The United Nations is increasingly concerned at the spread in Europe of “baby boxes” where infants can be secretly abandoned by parents, warning that the practice “contravenes the right of the child to be known and cared for by his or her parents”, the Guardian has learned.
The UN Committee on the Rights of the Child, which reports on how well governments respect and protect children’s human rights, is alarmed at the prevalence of the hatches – usually outside a hospital – which allow unwanted newborns to be left in boxes with an alarm or bell to summon a carer.
The committee, a group of 18 international human rights experts based in Geneva, says that while “foundling wheels” and baby hatches had disappeared from Europe in the last century, almost 200 have been installed across the continent in the past decade in nations as diverse as Germany, Austria, Switzerland, Poland, Czech Republic and Latvia. Since 2000, more than 400 children have been abandoned in the hatches, with faith groups and right-wing politicians spearheading the revival in the controversial practice.
Their proponents draw on the language of the pro-life lobby and claim the baby boxes “protect a child’s right to life” and have saved “hundreds of newborns”. There are differing opinions on this key social issue across Europe. In France and Holland women have the right to remain anonymous to their babies after giving birth, while in the UK it remains a crime to secretly abandon a child.
However UN officials argue that baby hatches violate key parts of the Convention on the Rights of the Child (UNCRC) which says children must be able to identify their parents and even if separated from them the state has a “duty to respect the child’s right to maintain personal relations with his or her parent”.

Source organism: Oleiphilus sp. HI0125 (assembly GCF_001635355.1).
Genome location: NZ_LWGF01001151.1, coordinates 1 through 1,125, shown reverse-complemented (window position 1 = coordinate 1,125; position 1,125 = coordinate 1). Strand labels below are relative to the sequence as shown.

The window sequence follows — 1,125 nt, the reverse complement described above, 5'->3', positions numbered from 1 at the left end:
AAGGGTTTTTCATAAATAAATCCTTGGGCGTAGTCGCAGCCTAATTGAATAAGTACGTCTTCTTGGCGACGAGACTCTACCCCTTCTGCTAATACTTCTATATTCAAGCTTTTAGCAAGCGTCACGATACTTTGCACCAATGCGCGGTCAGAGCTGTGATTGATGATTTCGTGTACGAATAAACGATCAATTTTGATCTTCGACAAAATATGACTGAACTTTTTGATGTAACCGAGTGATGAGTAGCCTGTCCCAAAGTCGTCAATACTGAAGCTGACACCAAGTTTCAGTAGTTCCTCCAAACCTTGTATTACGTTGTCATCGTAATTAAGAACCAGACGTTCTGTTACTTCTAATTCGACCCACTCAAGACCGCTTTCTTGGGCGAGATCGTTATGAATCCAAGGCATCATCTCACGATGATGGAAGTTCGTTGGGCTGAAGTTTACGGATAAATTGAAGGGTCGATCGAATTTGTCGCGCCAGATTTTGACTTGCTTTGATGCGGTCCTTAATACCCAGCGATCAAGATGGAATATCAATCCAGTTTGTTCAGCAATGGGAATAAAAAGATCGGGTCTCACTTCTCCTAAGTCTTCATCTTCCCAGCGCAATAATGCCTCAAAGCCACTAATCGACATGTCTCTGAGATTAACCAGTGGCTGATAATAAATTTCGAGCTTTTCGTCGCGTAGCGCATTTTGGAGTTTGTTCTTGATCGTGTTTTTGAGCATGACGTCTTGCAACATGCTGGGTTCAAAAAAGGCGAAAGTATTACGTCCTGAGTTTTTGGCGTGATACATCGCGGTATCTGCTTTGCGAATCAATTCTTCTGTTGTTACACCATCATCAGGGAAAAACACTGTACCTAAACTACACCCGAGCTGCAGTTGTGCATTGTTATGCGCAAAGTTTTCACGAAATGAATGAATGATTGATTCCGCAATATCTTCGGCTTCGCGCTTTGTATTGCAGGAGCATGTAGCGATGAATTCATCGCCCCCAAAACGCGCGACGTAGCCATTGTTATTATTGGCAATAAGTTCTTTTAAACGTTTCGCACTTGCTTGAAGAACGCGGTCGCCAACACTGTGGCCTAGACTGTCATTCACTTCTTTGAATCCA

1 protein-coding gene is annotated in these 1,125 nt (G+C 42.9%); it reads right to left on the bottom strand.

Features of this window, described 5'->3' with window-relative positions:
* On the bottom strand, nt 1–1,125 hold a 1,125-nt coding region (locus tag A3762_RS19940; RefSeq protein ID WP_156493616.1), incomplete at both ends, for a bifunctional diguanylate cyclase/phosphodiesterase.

In an interview with the Guardian, Maria Herczog, a member of the UNCRC committee, said that the arguments from critics were a throwback to the past. “Just like medieval times in many countries we see people claiming that baby boxes prevent infanticide … there is no evidence for this.”
Herczog, a prominent child psychologist from Hungary, says baby boxes should be replaced by better state provision of family planning, counselling for women and support for unplanned pregnancies.
She likened the pro-baby box movements in Europe to the religious right in the US. “Very similar to the United States where we have the spread of the Safe Haven programme with baby boxes in 50 states since 1999. Now we have MEPs arguing for baby boxes and they just reject the convention.”
The committee wrote last year to the government in the Czech republic, which has seen 44 baby boxes set up since 2005, asking it “undertake all measures necessary to end the programme as soon as possible”. The ensuing row spilt over borders with two dozen right-wing MEPs, including the current president of Hungary, writing to complain that baby boxes “offer(ed) a solution for women who unfortunately keep their pregnancy a secret and fear to approach official instructions”.